Kiwifruit size influences softening rate during storage
Large (~101 grams), medium (~93 grams) and small (~81 grams) 'Hayward' kiwifruits were stored in either ethylene-free air or in a controlled atmosphere (CA) of 5% carbon dioxide (CO2) and 2% oxygen (O2) at 32°F for 16 weeks. Under both storage conditions, large fruit had a slower rate of softening than smaller fruit. Air-stored kiwi-fruit softened approximately 2.6 times faster than CA-stored fruit. Under air conditions, large, medium and small kiwifruit reached 5.0 lbf (the minimum pounds firmness required for packaging with minimal bruising) by 12, 10 and 8 weeks, respectively, while those stored under CA conditions softened to 5.0 lbf by 49, 30 and 20 weeks, Understanding the relationship between fruit size and the rate of softening under air and CA conditions will help cold storage managers safely monitor kiwifruit softening during bin storage
Any technology that reduces the cost of repackaging kiwifruit will increase profit to the growers and packers. Traditionally, kiwifruit are picked, sorted, sized and packed immediately into containers of various sizes. Generally, after 2 to 3 months storage, kiwifruit are repackaged to remove fruit infected with fungus decay (Botrytis cineria), and to satisfy market conditions at the time. It is very difficult for packers to predict the container/size combination that will be required by buyers 2 to 3 months after harvest.
To eliminate repackaging costs, field-run kiwifruit can be stored in bins for up to 3 months before packaging in the final container. Short-term bin storage would reduce packaging pressure, cooling time, ethylene contamination and repackaging costs. However, it has been demonstrated (Mitchell 1990) that kiwifruit are more susceptible to vibration damage during packaging and/or transportation when they soften below 5.0 lbf (pounds firmness). For this reason, we investigated the relationship between fruit size, storage atmosphere and the rate of softening under both air-stored and controlled-atmosphere conditions.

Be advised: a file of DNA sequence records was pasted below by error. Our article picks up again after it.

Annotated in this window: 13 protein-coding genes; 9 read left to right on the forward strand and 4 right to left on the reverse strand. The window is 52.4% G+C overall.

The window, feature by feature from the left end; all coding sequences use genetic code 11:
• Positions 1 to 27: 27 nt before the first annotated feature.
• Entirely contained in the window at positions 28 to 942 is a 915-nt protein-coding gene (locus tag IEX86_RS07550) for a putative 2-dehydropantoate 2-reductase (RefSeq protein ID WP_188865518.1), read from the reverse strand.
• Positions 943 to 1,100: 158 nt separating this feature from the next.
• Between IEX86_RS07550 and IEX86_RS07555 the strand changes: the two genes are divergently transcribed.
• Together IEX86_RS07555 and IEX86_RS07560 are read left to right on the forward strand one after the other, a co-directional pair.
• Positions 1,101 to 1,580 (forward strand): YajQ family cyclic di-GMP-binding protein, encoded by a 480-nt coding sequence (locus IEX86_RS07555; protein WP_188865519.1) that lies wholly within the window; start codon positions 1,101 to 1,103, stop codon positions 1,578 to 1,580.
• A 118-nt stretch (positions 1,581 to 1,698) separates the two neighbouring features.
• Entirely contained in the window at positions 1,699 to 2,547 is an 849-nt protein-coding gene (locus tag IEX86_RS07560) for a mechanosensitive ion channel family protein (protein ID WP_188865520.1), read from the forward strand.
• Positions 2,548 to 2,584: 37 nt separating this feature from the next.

‘Hayward’ kiwifruit grown commercially in the Visalia area, were harvested at a late maturity (Nov. 11, 1996) into 18-inch-high plastic bins and immediately sized, graded and stored. Only small kiwifruit (< 81 grams) were commercially bin-stored in air after a light brushing, sorting and grading. At the same time, kiwifruit samples of different sizes from the same lot were collected directly from the packingline after packaging (brushing, grading, sorting) and immediately transported to the F. Gordon Mitchell Postharvest Laboratory at the Kearney Agricultural Center in Parlier for the controlled-atmosphere (CA) experiment. Fruit quality evaluations included measurements of soluble solids concentration (SSC), acidity, firmness, water loss, decay and bruising. At harvest, kiwifruit had approximately 12.0 lbf (measured with an 8-mm penetrometer tip), 11% SSC and 1.9% titratable acidity (TA)
CA laboratory experiment
Since ethylene concentrations as low as 10 parts per billion induce rapid kiwifruit softening during cold storage, we investigated the rate of fruit softening under ethylene-free CA and air-storage conditions for small, medium and large fruit under controlled laboratory conditions, with a factorial design arranged in a split plot. Three replications of 10 fruit for each storage/size combination were withdrawn after 0, 2, 4, 6, 8, 10, 12, 14 and 16 weeks in storage. Upon arrival to the laboratory, kiwifruit were air-cooled to approximately 35°F within 6 hours.
Kiwifruit that has lost approximately 4% of its original weight begins to shrivel
The kiwifruit were then stored in 2.5-gallon jars under a continuous flow of either ethylene-free air or 5% CO2 and 2% O2 at 32°F. We established flow rates and gas mixtures using a mixing board with micrometering valves. Supply and exhaust gas composition were monitored using a gas chromatograph equipped with a thermal conductivity detector for O2 and CO2, and a gas chromatograph equipped with a flame ionization detector for ethylene (C2H4).